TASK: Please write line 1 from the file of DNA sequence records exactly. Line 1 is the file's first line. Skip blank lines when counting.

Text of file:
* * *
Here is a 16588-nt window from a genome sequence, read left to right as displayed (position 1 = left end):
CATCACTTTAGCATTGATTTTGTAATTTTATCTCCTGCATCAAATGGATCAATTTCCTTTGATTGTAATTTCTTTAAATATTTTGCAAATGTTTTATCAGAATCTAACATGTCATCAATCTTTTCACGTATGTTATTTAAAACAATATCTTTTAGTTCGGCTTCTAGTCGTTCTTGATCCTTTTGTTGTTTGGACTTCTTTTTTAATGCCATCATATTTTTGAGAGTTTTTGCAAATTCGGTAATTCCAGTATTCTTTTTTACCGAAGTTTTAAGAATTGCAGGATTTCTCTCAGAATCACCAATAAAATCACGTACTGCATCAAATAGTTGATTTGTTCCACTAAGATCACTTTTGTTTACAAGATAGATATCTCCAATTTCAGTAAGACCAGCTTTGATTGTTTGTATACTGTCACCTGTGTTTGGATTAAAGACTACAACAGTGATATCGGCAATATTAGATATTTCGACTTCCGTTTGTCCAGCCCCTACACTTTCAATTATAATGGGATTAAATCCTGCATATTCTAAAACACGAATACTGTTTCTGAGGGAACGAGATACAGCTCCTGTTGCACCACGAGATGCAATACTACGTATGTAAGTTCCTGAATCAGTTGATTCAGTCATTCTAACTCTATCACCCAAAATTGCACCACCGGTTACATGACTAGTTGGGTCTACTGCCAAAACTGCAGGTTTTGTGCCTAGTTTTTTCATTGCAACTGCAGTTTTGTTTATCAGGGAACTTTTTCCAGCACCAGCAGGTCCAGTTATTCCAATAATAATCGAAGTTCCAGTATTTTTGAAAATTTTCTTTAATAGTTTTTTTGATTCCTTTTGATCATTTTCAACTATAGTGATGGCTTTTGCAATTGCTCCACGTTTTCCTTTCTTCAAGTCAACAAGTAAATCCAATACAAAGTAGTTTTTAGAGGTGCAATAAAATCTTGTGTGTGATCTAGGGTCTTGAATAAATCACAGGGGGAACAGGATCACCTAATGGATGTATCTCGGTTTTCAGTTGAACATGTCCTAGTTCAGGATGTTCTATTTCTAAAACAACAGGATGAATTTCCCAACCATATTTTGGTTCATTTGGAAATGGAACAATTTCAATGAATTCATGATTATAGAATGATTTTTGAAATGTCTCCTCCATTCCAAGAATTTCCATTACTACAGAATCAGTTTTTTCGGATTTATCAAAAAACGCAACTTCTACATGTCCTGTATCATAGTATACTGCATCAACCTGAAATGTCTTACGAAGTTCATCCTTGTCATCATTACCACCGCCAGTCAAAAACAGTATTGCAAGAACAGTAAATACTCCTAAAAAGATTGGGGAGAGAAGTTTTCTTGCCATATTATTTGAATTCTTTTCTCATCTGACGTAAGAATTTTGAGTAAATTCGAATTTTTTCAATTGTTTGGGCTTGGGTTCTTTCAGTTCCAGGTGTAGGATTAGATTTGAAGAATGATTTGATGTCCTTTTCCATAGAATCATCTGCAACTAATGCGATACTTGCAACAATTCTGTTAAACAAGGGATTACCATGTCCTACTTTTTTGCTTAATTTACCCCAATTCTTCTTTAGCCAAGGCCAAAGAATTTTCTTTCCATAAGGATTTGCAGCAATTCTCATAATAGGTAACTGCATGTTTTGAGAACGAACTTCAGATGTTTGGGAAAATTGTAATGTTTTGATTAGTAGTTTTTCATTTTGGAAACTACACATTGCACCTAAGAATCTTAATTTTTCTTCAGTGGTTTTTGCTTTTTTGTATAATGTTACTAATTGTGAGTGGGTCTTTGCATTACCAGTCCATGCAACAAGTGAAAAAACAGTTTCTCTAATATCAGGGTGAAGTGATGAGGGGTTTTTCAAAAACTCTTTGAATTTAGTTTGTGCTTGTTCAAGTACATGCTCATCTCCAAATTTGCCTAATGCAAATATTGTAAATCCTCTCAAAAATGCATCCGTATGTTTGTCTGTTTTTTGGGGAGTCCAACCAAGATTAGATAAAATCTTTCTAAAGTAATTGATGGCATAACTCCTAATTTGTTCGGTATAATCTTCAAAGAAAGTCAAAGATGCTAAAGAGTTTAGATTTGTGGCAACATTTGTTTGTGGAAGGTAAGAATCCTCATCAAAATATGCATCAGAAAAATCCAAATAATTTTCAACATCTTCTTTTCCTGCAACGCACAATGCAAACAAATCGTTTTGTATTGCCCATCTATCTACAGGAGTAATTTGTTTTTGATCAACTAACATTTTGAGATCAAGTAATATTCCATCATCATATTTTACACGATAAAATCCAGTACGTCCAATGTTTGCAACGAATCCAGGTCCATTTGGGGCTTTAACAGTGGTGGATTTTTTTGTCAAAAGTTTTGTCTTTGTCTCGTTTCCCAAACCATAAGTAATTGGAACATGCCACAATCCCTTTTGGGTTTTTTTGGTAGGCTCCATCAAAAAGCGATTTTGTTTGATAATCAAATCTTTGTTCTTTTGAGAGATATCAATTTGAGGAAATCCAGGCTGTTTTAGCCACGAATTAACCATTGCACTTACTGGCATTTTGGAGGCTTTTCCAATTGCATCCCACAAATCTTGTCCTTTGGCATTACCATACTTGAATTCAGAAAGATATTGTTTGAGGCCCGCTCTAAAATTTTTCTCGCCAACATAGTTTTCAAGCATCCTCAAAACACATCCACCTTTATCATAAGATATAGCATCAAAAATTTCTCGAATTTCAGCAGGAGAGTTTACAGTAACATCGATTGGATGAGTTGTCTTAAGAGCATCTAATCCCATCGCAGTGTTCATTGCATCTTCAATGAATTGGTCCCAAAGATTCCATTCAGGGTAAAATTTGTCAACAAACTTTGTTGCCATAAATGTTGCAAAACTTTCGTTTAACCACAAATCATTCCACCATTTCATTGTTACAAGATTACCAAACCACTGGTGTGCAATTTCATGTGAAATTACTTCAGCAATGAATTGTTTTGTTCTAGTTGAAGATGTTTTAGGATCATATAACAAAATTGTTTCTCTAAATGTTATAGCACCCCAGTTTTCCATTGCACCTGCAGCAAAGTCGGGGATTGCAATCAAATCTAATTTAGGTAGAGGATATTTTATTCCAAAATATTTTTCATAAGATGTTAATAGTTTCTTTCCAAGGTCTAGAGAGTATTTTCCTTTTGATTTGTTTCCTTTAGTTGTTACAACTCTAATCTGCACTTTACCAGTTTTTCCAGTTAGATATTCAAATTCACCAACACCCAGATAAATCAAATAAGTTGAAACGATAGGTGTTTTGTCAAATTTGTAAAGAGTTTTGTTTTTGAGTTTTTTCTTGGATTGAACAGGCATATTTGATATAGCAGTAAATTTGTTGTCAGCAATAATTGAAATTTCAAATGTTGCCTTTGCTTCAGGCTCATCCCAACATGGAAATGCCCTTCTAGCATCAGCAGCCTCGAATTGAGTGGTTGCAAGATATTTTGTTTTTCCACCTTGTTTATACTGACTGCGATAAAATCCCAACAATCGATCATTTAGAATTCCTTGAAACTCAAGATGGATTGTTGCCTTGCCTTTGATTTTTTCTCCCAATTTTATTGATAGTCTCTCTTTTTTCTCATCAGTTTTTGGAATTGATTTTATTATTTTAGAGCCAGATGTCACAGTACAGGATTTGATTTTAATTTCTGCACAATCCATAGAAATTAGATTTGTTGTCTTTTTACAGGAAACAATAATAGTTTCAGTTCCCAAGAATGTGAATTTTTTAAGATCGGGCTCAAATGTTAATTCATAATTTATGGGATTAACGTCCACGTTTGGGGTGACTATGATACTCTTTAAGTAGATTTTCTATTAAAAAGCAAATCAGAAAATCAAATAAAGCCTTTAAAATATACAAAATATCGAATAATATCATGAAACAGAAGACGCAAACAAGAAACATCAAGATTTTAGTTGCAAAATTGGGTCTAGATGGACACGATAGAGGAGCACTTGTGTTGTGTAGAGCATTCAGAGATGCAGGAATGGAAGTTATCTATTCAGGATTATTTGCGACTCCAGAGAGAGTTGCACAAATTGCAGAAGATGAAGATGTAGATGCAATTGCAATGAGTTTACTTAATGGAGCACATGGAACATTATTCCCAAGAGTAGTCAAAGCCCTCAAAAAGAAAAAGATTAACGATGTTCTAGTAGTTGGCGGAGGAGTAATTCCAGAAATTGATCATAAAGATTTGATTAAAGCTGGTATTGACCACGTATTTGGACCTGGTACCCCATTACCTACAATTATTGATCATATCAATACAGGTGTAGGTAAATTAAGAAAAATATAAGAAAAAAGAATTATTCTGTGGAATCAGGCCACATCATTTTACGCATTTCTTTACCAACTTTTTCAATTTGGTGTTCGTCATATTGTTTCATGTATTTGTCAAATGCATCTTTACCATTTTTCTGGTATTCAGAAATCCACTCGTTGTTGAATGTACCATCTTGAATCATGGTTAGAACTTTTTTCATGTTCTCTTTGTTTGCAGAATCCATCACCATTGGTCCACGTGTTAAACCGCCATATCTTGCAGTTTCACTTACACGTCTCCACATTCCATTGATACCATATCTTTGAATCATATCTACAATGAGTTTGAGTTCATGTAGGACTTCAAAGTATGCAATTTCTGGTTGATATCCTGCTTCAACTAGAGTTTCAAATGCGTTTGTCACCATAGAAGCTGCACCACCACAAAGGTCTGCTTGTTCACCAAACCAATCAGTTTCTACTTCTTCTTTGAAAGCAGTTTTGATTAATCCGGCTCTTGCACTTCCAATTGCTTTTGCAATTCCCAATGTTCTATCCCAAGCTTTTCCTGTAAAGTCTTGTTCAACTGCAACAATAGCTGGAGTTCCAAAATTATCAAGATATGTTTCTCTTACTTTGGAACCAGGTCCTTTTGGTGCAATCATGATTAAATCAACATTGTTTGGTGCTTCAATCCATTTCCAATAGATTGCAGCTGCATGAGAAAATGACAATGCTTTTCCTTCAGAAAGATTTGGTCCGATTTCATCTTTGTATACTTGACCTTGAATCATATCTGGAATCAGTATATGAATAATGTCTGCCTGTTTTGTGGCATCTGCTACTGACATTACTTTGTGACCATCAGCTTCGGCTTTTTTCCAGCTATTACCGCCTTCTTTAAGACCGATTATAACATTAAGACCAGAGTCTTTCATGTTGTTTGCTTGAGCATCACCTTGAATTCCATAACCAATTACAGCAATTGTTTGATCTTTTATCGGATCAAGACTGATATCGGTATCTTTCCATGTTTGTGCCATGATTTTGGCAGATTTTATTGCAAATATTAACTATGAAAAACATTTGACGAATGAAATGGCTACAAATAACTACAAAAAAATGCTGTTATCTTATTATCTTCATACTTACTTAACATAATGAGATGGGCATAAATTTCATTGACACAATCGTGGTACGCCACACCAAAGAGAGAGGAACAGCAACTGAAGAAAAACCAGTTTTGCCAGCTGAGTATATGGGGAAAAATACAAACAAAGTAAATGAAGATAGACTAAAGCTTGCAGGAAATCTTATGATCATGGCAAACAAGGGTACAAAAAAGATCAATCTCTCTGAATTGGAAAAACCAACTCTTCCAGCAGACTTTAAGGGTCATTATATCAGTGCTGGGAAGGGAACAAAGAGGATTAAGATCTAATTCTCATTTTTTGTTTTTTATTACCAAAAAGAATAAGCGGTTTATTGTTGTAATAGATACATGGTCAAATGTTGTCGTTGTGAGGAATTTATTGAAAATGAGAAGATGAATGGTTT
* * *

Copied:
Here is a 16588-nt window from a genome sequence, read left to right as displayed (position 1 = left end):